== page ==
Federal Crimes FAQs
In North Carolina, a crime can be prosecuted by either the state or federal government. That said, the vast majority of criminal offenses are filed in state court. It’s really in only a few scenarios where federal prosecutors pick up a case. However, when a case is filed in federal court, it’s usually more serious. Federal prosecutors tend to cherry-pick the most serious and complex cases, meaning it’s imperative for anyone facing a crime in federal court to understand as much as possible about the system, the crime they’ve been charged with, and what defenses may be available to them. Read on to review a list of federal crimes FAQs.
At the Olsinski Law Firm, PLLC, we represent clients facing criminal charges in both state and federal court. We command an impressive understanding of the procedural and substantive differences between North Carolina law and federal law and pride ourselves on our ability to craft compelling defenses to even the toughest cases.When Does a Federal Court Have Jurisdiction over a Crime?
There are a few different reasons why prosecutors might decide to prosecute a case in federal court. As a preliminary matter, a federal court must have jurisdiction over the case, which can occur in any of the following situations:
- The defendant violated a federal law;
- Parts of the crime occurred in different states; and
- The crime occurred on federal property.
Federal prosecutors handle a small percentage of the cases they could prosecute. The general rule is that less serious crimes, or those that only affect residents of a single state, are better prosecuted by the state. This frees up federal resources to prosecute the more serious crimes. Federal prosecutors will also pick up cases that present complex issues as well as those that require significant resources to prosecute.What Are the Most Common Federal Crimes in North Carolina?
While most cases could theoretically end up in federal court, there are certain types of crimes that are more likely to be handled by the federal court system. These include:
- Drug Trafficking Cases: By definition, drug trafficking involves transporting drugs across state lines. Drug trafficking also tends to involve large amounts of narcotics.
- Fraud Cases: Fraud crimes, including mail fraud, wire fraud, bank fraud, credit card fraud, and healthcare fraud, are usually carried out on the internet or through the mail, triggering federal court jurisdiction.
- Child Pornography: Child pornography crimes are not only extremely serious, they also generally involve computers, which are instruments of interstate commerce. This gives federal courts jurisdiction to hear all types of child pornography cases.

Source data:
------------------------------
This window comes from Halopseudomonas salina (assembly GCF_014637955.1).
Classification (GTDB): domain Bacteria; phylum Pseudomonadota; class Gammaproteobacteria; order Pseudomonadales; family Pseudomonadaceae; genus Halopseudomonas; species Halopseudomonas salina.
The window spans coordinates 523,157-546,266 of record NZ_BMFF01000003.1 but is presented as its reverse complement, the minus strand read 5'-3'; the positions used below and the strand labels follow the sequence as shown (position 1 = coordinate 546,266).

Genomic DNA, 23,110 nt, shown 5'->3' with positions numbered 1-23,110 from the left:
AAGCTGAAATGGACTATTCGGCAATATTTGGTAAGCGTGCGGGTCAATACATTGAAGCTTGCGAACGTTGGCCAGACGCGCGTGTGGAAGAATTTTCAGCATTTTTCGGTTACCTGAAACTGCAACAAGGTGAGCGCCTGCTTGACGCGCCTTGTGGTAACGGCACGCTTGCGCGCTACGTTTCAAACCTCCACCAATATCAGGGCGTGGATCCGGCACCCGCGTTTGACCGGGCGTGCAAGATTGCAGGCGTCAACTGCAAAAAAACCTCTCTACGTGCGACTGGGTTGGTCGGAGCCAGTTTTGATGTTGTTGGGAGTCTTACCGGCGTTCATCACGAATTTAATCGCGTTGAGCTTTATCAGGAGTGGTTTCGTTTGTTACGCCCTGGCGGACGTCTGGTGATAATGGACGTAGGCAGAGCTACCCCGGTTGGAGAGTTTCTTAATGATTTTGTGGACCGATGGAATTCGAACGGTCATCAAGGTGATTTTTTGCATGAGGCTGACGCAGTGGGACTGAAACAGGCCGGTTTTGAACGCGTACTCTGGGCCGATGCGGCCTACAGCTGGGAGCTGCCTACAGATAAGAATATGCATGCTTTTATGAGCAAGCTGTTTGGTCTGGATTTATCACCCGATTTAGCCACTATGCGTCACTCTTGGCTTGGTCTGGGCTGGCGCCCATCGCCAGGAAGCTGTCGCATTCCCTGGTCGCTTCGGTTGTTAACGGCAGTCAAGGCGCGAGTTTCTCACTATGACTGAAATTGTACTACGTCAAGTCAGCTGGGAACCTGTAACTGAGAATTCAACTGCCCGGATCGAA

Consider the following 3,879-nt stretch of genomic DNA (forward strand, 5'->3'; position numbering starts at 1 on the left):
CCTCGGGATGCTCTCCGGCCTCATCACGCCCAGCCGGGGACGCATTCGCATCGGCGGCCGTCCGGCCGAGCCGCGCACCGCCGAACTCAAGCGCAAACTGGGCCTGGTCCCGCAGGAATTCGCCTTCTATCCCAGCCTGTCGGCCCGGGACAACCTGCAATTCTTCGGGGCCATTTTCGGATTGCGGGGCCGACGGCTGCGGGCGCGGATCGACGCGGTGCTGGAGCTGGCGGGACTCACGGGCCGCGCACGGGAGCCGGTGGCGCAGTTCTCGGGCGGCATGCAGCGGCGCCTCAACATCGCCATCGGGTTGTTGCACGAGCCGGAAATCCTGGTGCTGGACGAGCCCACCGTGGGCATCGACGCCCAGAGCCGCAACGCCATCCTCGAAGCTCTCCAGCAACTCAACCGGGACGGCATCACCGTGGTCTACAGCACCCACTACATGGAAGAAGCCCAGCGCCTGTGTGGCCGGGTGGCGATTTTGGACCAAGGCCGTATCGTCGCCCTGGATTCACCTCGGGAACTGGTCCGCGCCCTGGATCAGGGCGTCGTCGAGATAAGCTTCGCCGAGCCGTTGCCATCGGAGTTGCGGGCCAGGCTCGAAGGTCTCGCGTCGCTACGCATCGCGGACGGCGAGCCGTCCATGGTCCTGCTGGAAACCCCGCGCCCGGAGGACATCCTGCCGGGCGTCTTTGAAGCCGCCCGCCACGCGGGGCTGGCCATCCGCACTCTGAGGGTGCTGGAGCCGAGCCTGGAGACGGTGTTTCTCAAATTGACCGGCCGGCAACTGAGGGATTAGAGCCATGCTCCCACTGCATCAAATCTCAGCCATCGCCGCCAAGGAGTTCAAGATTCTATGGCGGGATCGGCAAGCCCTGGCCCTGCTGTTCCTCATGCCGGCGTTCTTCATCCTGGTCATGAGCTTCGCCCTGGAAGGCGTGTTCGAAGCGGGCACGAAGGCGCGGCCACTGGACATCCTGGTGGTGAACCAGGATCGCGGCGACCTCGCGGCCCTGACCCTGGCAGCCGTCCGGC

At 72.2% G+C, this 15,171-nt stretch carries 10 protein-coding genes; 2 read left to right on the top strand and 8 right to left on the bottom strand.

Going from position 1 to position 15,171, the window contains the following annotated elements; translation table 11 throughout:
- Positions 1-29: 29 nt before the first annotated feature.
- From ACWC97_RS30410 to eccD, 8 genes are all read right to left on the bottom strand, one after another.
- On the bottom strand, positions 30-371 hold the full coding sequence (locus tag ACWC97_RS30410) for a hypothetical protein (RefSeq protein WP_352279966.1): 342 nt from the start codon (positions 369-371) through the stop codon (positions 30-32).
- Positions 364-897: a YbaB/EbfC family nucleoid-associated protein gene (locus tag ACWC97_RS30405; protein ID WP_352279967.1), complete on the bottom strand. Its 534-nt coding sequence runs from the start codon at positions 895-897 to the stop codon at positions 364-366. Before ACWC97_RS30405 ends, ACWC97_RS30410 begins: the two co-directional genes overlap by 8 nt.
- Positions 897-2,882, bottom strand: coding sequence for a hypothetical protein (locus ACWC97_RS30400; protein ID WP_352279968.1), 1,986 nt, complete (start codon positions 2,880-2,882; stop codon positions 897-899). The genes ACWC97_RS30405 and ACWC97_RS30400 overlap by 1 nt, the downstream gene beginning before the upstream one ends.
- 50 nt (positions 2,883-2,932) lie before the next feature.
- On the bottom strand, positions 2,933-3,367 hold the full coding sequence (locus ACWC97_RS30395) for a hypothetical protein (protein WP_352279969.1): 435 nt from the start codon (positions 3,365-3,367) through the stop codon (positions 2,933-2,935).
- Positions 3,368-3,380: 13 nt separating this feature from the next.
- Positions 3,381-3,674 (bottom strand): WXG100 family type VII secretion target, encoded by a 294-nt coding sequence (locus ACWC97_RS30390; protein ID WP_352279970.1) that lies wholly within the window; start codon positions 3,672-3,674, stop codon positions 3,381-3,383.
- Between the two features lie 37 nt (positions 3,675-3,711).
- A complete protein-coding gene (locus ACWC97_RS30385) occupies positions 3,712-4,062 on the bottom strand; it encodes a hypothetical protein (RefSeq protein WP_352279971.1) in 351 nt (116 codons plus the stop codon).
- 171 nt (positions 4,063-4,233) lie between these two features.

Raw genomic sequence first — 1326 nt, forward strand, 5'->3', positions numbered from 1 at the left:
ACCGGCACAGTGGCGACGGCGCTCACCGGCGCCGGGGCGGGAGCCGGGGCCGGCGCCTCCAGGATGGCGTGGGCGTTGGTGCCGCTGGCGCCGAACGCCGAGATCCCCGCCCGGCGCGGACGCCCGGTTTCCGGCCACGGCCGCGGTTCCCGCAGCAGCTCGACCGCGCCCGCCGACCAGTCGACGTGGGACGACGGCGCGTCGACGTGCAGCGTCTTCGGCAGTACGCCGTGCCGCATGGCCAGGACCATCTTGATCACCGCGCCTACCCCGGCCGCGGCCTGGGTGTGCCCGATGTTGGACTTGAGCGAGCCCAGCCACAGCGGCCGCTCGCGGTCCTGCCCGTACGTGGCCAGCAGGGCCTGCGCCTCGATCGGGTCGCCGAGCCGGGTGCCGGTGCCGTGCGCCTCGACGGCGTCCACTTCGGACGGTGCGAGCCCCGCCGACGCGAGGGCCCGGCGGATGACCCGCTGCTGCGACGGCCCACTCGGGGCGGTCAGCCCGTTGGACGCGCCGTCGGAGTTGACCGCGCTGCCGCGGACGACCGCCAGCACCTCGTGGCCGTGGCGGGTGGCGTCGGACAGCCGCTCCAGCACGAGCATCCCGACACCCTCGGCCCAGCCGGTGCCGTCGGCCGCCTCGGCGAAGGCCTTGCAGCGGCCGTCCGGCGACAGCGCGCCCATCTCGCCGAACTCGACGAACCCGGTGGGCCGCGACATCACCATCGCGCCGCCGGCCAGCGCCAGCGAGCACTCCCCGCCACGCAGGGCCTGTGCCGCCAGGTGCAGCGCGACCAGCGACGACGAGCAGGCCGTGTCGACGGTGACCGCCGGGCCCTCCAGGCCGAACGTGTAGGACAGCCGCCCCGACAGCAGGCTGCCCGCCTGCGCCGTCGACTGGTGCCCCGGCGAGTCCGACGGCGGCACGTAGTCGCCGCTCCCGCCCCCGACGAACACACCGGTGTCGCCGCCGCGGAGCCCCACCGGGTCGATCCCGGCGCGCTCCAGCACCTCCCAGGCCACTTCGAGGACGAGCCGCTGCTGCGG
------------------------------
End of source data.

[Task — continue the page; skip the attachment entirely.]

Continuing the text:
- Firearms Cases: Gun cases involving the illegal possession, sale, or use of firearms, especially by convicted felons or in connection with drug trafficking or violent crimes, are frequently filed in federal court. In part, this is due to states’ differing gun laws.
- White-Collar Crimes: Similar to fraud crimes, white collar crimes also tend to impact residents of multiple states. White collar offenses also typically occur in more than one state, whether through the use of the phone, mail, or internet.
Yes. If you are accused of a federal crime, you have the right to be represented by an attorney. If you cannot afford an attorney, one will be appointed for you by the federal court. This is in accordance with the Sixth Amendment of the U.S. Constitution, which guarantees the right to counsel for anyone accused of a crime, regardless of whether it's in state or federal court.Can I Avoid Self-Incrimination if I Am Accused or Suspected of a Federal Crime?
Yes. The Fifth Amendment of the U.S. Constitution protects you from self-incrimination, allowing you to remain silent if questioned by law enforcement officers about a suspected federal crime. You also have the right to have an attorney present during questioning to help protect your rights. Further, law enforcement officers must advise of these rights before attempting to interview you about a possible crime. However, you are under no obligation to speak with federal or state law enforcement. In fact, it is generally best to avoid doing so.How are Federal Crimes Investigated and Prosecuted?
Federal crimes are investigated by federal law enforcement agencies such as the Federal Bureau of Investigation (FBI), Drug Enforcement Administration (DEA), Bureau of Alcohol, Tobacco, Firearms and Explosives (ATF), and Homeland Security Investigations (HSI). After an investigation, the case is typically handled by the U.S. Attorney’s Office, which will prosecute the case in a federal district court. Convictions in federal court can result in serious penalties, including substantial fines, restitution, probation, parole, and imprisonment.Are You Under Investigation for a Federal Crime?
If you are under investigation for a federal crime or have been arrested for the same, it is imperative that you reach out to an experienced Charlotte federal crimes attorney. While these federal crimes FAQs are a good place to start, you’ll want to know as much as possible about your case so you can make the best decision on how to proceed. At the Olsinski Law Firm, PLLC, we’re here to help guide you through the process. We offer free consultations, during which we can answer your questions and explain how we can help you defend against the accusations you are facing. To learn more, and to schedule a free consultation with one of our Charlotte defense lawyers, give us a call at 704-405-2580. You can also reach our Cabarrus County federal criminal defense attorneys at 704-918-4747. We represent clients in the Eastern District of North Carolina, Western District of North Carolina and Middle District of North Carolina.